I would like you to believe that I am a shining example of all things animal, since I’m an animal communicator. But I have not been the perfect animal guardian.
Getting Pee Wee as a gift
Back in the late 70s, I was stationed in Puerto Rico with the Navy. The Chaplain gave me a street dog, Pee Wee — along with a book on getting sober. Uhh, what??? I didn’t have a clue what he was trying to communicate – that I should cut out alcohol and focus on being a good guardian to Pee Wee.
Looking back, I give myself a C- at best for Pee Wee’s care. My Mom and Dad took Pee Wee when I went to Japan, thank goodness. Also a good thing, I got sober in 1981 (still sober).
Animals’ behaviors can upset us
Admit it. Animals’ behaviors can trigger us. We may react in ways we aren’t thrilled about. We may have not have realized the level of care they need or deserve.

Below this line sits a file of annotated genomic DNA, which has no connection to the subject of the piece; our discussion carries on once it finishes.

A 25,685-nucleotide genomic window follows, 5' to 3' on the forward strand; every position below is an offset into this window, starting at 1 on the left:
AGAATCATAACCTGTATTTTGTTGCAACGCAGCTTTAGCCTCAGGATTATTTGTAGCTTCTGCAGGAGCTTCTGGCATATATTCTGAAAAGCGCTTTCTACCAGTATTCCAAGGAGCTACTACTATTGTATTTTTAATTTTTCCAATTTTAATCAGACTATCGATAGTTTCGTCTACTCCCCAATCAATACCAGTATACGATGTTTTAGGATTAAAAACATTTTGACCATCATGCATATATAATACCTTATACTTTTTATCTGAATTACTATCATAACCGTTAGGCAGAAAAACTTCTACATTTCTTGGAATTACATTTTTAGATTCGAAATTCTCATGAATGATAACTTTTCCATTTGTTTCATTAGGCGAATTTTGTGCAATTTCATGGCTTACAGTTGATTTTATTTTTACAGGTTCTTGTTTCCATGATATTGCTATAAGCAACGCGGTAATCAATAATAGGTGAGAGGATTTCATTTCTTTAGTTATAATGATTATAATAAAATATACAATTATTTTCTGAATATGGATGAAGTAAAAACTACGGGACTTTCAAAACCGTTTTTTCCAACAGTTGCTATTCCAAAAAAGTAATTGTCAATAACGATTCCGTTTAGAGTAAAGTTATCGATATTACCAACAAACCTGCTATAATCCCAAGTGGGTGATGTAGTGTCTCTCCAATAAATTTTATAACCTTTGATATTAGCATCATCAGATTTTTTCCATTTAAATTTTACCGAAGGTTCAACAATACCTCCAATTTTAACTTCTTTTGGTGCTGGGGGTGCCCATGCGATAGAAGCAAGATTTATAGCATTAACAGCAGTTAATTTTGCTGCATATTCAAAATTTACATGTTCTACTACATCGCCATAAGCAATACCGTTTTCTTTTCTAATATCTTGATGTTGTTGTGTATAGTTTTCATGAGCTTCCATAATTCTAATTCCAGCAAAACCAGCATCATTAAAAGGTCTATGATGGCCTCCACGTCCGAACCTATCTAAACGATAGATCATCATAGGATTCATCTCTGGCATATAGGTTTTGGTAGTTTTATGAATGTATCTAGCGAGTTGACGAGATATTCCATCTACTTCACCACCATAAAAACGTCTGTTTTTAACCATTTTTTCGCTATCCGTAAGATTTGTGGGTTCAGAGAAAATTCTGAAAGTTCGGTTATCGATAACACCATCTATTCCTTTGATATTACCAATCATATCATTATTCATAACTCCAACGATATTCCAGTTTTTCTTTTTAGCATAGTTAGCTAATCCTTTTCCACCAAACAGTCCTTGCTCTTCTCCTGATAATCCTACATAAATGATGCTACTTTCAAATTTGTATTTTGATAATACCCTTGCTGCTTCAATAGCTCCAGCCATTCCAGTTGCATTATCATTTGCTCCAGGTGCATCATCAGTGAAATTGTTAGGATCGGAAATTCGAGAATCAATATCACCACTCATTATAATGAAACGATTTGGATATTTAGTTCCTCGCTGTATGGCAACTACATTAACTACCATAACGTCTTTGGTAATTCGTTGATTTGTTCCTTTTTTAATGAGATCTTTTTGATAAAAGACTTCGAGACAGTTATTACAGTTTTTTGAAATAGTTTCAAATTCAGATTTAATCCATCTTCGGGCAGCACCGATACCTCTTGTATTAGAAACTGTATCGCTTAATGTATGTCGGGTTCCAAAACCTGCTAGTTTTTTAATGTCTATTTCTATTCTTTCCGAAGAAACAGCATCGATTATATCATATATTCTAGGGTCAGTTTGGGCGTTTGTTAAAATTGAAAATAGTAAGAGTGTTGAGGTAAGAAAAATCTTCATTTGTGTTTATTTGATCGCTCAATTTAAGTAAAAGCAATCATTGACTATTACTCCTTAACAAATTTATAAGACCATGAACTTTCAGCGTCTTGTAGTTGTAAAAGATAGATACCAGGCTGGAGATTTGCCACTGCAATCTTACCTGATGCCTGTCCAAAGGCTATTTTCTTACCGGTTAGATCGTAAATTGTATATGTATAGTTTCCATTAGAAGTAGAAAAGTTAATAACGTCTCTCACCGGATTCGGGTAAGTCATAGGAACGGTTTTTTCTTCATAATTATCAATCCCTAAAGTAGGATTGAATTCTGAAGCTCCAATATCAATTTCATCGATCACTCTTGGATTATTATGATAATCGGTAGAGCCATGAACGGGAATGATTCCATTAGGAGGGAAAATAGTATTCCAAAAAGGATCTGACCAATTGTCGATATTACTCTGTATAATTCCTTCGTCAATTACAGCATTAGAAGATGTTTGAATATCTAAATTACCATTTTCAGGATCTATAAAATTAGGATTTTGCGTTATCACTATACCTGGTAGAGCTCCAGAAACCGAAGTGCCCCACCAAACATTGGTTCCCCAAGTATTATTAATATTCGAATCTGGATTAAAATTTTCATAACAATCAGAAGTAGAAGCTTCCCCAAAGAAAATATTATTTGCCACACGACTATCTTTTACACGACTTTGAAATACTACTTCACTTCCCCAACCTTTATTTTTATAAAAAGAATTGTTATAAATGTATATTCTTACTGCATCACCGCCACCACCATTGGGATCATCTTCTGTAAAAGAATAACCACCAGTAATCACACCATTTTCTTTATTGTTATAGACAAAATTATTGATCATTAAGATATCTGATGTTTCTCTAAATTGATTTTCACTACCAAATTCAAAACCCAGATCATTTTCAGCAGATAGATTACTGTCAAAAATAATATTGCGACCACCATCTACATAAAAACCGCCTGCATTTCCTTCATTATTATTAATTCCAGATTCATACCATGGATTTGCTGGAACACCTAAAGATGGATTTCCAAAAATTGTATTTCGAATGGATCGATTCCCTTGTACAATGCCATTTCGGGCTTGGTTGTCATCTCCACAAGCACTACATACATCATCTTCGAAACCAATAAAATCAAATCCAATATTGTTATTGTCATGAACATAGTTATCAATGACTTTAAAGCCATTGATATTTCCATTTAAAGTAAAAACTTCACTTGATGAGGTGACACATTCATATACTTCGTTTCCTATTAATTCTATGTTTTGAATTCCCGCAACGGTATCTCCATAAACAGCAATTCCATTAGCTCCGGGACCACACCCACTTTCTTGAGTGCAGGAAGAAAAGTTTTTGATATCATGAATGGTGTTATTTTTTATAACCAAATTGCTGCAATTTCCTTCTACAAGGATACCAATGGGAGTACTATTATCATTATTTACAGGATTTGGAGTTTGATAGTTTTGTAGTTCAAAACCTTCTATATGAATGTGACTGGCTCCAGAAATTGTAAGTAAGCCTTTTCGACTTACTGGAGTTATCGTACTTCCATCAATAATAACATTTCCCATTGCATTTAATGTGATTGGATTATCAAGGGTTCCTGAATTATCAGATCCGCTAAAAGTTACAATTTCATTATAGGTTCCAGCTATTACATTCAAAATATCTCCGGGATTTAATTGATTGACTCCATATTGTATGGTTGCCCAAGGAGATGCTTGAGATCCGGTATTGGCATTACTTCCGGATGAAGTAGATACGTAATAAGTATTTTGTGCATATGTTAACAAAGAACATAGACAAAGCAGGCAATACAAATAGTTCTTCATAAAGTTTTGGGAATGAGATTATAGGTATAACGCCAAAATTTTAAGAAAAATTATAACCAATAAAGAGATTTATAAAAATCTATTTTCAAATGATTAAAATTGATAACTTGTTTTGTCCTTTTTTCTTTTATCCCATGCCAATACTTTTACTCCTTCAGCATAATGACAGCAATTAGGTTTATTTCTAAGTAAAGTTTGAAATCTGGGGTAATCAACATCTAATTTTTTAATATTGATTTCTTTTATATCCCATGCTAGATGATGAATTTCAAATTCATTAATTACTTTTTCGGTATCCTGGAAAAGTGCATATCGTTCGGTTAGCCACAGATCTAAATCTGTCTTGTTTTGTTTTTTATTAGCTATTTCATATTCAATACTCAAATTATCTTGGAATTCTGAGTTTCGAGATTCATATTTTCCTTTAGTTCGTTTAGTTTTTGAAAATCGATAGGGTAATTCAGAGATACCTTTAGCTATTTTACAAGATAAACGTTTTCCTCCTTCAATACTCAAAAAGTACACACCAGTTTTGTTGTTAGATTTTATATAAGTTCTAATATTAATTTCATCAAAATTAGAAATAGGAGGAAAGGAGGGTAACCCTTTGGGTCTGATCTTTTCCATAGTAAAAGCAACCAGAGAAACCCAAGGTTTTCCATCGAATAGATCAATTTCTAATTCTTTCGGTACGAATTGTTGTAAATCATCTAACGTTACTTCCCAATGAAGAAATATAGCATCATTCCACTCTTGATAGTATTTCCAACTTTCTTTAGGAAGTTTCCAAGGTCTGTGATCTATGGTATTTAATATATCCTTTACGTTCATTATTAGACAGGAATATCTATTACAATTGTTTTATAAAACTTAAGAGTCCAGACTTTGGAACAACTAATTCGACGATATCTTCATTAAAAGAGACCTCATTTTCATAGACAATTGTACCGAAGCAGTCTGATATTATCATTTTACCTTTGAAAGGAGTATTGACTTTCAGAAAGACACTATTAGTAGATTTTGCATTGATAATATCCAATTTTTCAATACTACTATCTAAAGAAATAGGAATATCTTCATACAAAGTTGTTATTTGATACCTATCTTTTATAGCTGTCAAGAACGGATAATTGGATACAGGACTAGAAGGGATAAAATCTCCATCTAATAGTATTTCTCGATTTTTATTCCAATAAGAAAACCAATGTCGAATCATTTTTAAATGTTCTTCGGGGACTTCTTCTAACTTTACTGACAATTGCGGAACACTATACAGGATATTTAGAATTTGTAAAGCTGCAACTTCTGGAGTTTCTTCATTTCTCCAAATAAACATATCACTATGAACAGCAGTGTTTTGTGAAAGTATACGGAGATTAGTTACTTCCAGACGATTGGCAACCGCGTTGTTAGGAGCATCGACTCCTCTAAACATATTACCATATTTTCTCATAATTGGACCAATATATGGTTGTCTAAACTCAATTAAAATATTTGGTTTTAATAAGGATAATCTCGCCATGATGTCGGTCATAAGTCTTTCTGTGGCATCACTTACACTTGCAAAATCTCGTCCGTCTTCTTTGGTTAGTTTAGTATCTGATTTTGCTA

So what do we do?
I have not met an animal who holds a grudge. Let that worry go. But for your peace of mind, consider the following actions.
- Apologize to your animal for whatever you did or did not do. On a deep (soul) level, they will understand you.
- Look at what needs to change going forward and promise the animal you will do better.
- Find a good animal professional (trainer, behaviorist, veterinarian, communicator) to work with so you have better ways to deal with your animals’ behavior.
As you release the guilt, see yourself filled with more love and share it with your animals and your people!
It’s time to talk to my animal
Oh, I just loved this video on forgiveness! I, too, had a bad episode with my dog when I was a kid. As a young child I was very jealous of the attention my dog got from my mother. I used to trap my dog behind a chair and tell her how I wish she were dead. As an adult I did just what you said and apologized and asked for forgiveness and I feel she did forgive me!
Thanks for sharing, Lil! I know that our animal hear us and glad that we’re acknowledging our shortcomings!